The environments are lush and absolutely breathtaking—beautiful, and in most cases, you can traverse them! There are moments during the game when you will want to stop just to take a look at where you’ve been, and the alluring cliffs and structures that litter the expanse. There are photo ops that allow Chloe to take a picture from her smartphone, which I assume is waterproof, life-proof, and basically indestructible considering all of the tumbles she goes through during the game. Find all of the photo ops to receive a trophy, which is worth it anyway, since the views are just great. It makes one think of just how far video game graphics have come to be able to digitize amazing, life-like landscapes; he fact that you can go explore them is another reason why The Lost Legacy is fantastic.
The combat in this adventure is very much the same as Uncharted 4. Like Nathan, Chloe is able to swing from a branch or a tree and come crashing down on her enemies to make a cinematic take-down. Cover is still a big part of combat, in that you will need to get behind something in order to recover your health. The Lost Legacy tends to focus more on stealthily taking down groups of enemies, since it starts Chloe already in stealth in almost every encounter. The silenced pistol is like gold in the game and is treated as such due to its rarity – it can only be found in hidden places and it is never dropped by enemies. Stealth can be fun and it avoids enemies calling for reinforcements, but one can also easily take down enemies in an all-out gunfight.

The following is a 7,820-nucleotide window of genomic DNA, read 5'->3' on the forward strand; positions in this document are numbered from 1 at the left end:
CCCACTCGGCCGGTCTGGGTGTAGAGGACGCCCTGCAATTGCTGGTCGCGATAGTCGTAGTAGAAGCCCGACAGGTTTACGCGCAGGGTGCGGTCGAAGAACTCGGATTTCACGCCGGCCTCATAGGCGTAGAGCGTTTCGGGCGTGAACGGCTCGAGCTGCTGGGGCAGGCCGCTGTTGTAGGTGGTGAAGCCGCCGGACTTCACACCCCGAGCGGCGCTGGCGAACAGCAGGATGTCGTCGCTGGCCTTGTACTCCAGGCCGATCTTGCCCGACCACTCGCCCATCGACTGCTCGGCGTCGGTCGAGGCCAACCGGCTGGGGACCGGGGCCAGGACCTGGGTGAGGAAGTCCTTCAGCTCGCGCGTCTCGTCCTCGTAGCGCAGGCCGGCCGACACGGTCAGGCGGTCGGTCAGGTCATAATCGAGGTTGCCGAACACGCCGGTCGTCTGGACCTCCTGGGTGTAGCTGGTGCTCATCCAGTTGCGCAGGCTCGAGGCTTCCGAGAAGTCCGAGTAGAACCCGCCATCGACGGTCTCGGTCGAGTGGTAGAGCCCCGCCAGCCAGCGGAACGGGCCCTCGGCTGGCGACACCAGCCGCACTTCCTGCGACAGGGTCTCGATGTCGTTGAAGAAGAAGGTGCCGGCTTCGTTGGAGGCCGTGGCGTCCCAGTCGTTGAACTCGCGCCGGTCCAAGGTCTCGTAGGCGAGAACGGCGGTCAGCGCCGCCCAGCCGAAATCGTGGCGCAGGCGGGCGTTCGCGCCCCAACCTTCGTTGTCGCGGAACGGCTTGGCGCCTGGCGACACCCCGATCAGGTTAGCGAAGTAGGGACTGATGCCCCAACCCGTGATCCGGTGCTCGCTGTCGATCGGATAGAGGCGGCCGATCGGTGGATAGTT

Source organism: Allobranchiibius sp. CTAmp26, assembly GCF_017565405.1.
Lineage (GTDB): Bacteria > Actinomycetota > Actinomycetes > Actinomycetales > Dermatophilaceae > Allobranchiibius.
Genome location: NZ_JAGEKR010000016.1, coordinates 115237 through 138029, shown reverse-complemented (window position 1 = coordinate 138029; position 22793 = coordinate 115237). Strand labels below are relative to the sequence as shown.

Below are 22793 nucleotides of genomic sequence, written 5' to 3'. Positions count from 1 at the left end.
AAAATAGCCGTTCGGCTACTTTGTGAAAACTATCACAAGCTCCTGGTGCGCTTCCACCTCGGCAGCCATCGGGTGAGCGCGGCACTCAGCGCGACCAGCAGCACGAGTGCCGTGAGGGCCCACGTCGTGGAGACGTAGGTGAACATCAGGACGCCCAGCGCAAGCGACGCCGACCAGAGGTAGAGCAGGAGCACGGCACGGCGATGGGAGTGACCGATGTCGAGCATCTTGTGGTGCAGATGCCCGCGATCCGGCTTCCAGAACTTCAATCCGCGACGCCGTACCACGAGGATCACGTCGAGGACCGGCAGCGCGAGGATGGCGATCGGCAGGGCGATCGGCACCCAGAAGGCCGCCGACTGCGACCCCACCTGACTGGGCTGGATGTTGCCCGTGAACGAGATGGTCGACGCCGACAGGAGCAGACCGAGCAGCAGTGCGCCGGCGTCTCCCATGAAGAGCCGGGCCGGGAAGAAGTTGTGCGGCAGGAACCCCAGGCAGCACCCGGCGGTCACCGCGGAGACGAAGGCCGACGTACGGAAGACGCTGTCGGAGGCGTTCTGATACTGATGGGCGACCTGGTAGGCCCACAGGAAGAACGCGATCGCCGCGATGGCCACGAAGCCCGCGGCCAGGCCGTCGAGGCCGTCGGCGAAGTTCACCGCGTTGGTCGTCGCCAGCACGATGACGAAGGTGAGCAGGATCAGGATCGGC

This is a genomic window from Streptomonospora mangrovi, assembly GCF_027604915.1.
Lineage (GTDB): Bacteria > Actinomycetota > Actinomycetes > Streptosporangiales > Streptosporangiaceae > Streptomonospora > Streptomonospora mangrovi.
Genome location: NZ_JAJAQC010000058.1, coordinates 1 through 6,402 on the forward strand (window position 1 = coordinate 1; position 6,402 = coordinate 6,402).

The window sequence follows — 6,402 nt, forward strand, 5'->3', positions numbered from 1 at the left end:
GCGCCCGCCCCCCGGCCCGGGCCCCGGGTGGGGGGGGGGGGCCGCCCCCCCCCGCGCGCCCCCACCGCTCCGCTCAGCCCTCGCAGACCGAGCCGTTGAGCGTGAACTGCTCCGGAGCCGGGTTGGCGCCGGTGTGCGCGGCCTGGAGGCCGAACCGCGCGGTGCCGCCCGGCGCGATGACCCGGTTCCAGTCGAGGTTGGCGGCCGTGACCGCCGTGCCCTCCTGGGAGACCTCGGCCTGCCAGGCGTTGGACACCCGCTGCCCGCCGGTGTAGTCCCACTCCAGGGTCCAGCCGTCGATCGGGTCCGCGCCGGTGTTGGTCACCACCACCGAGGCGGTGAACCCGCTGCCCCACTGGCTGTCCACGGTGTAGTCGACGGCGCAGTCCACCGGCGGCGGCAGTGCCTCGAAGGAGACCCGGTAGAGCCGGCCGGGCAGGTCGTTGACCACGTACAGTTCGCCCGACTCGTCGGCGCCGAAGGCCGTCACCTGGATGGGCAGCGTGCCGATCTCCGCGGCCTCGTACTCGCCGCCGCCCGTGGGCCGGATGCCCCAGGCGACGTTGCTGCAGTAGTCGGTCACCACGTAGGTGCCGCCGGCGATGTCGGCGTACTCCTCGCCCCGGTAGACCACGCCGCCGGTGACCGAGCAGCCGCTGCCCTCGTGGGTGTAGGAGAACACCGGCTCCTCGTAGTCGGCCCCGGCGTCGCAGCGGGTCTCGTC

The fourth chapter features Chloe and Nadine driving around in a rental jeep to get to three major markers. The primary area is called the Western Ghats, and is great fun to drive around in, since it features little “stops” where you can get off and explore freely without any time restraint or invisible wall blocking your way. As an optional sidequest, there is a secret temple that houses a bracelet with a red jewel. If you go to the temple, it will point you to eleven spots on the map to track down these tokens in order to be able to unlock the jeweled bracelet. Once acquired, the bracelet will shine and alert you whenever a treasure is nearby. It’s extremely helpful and I highly recommend the player find all eleven tokens since it not only gets one the bracelet, but allows for the player to get the full open world experience of The Lost Legacy.